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Midsommar Review: A Sunlight-Soaked Nightmare Gives You Nowhere to Hide

4/5 stars

Florence Pugh as Dani in Midsommar

In many ways, Midsommar, Ari Aster’s follow-up to Hereditary, is an anti-horror movie. It starts with the way sunlight permeates nearly every frame of the film, contrasting so severely with what’s happening onscreen and with what we expect from the genre in general, where things are always lurking in the dark. Here, everything that hurts is right out in the open.

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There are other surprises here, like the total lack of jump scares or other regular horror mechanics or tropes. Aster constantly reminds us through sweeping, flipping camera shots and his heavy use of mirrors that our world is capable of being flung upside down and that our collective reality is always subjective to our individual reality at any given moment.

It’s hard to even call this a horror movie, really, in the traditional sense. Is Gruesome Existential Terror a genre? Because that’s what this is.

The trailer for Midsommar basically looked like a gorgeously shot, operatic, female-centered Wicker Man and it turns out that’s exactly what it is, with no apologies. The story centers on Dani (Florence Pugh) who, after experiencing a major trauma, joins her totally shitty boyfriend Christian (Jack Reynor) and his friends (including The Good Place’s William Jackson Harper!) on a trip to Sweden. The three (now four) are going to visit the home of Pelle, one of the crew who’s currently studying abroad in the U.S.–or on a “trip outside” as he calls it at one point.

That home is a commune of sorts–a secluded and jaw-droppingly gorgeous vista where the community is celebrating their annual midsummer festival–a mix of feasts, fun games, and ritual suicide and murder.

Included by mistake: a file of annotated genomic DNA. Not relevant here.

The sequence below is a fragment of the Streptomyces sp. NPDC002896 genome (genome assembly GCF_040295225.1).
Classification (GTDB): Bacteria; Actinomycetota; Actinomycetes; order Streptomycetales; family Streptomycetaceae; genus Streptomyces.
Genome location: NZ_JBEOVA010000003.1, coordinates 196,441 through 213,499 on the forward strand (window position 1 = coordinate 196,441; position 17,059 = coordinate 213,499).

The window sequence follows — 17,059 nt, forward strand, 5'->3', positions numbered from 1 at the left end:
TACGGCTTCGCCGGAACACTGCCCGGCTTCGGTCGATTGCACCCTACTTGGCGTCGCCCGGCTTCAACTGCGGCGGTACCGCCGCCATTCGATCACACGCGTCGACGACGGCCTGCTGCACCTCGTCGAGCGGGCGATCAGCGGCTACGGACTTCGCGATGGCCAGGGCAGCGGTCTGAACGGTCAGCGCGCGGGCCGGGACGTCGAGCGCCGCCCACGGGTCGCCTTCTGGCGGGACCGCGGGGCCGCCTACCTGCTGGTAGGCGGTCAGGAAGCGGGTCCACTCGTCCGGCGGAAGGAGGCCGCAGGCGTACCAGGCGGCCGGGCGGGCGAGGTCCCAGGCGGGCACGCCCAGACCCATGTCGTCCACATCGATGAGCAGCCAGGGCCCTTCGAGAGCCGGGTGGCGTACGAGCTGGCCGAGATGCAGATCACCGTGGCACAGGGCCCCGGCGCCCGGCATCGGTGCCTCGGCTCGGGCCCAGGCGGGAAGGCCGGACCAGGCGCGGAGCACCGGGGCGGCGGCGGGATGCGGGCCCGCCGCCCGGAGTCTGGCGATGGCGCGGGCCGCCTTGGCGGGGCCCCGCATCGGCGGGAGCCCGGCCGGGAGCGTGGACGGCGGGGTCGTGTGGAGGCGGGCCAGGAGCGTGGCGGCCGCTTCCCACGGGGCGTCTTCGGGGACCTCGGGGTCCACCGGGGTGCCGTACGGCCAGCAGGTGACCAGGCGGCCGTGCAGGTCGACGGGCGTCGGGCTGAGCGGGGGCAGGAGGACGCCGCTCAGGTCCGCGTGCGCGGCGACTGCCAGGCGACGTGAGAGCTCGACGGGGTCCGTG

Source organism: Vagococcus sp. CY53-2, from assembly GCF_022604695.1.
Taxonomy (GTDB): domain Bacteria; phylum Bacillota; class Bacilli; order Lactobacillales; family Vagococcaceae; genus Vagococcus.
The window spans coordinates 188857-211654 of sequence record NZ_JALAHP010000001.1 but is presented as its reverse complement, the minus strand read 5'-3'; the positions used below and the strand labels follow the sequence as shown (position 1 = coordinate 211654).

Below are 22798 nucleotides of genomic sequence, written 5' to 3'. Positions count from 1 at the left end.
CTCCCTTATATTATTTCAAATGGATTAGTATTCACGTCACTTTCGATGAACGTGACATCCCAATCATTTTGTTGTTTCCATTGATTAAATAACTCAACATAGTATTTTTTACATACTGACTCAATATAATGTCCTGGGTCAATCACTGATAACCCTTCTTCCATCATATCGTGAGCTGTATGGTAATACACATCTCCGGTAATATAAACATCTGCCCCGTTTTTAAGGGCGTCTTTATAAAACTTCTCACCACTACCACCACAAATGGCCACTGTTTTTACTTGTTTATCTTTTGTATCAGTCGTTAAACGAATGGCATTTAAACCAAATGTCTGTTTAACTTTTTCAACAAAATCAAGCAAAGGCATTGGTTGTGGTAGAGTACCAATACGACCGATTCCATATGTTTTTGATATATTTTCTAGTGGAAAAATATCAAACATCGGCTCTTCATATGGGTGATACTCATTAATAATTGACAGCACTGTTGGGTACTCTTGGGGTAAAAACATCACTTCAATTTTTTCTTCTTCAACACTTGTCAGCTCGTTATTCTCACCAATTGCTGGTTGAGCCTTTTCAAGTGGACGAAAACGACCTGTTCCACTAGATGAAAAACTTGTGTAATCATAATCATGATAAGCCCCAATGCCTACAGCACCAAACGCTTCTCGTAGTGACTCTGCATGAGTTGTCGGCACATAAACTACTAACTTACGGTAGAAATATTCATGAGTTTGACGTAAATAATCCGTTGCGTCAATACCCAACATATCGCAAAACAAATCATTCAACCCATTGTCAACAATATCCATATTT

Which feels like a good time to mention that this movie comes with some major trigger warnings for suicide and intense realistic violence. It might seem odd to include a warning for violence in a horror movie, but this violence is … excessive. It feels almost intimate and it’s very disturbing. There aren’t many of these scenes but multiple people in my small screening had to leave the theater during them. It’s intense.

Dani has numerous horrors right in front of her but her real journey is an internal one, working through her own trauma. In that way, this cult has some appealing aspects. It’s not approached head-on but there’s a definite exploration of the benefits of a communal approach to dealing with big life matters: trauma, pain, sex, family, and everything else about life itself that is so hard to navigate as an individual.

Midsommar isn’t making the case for cults. But it is making the case for this one person surviving by any means necessary and for finding relief in dangerous places.

Honestly, I’m still letting this movie sink in. Did I like it? I really think so. It’s also the kind of movie that I left feeling like there was a chance I would rewatch in a year and not remember what I loved so much–but I definitely did find the experience of watching the movie to be incredibly powerful. This is a movie that is designed to overwhelm your senses and to stay with you afterward and it very much succeeds in both of those things. It will take a toll on you to watch and for that experience, you will leave saying thank you.

(image: A24)

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Vivian Kane
Vivian Kane (she/her) is the Senior News Editor at The Mary Sue, where she's been writing about politics and entertainment (and all the ways in which the two overlap) since the dark days of late 2016. Born in San Francisco and radicalized in Los Angeles, she now lives in Kansas City, Missouri, where she gets to put her MFA to use covering the local theatre scene. She is the co-owner of The Pitch, Kansas City’s alt news and culture magazine, alongside her husband, Brock Wilbur, with whom she also shares many cats.

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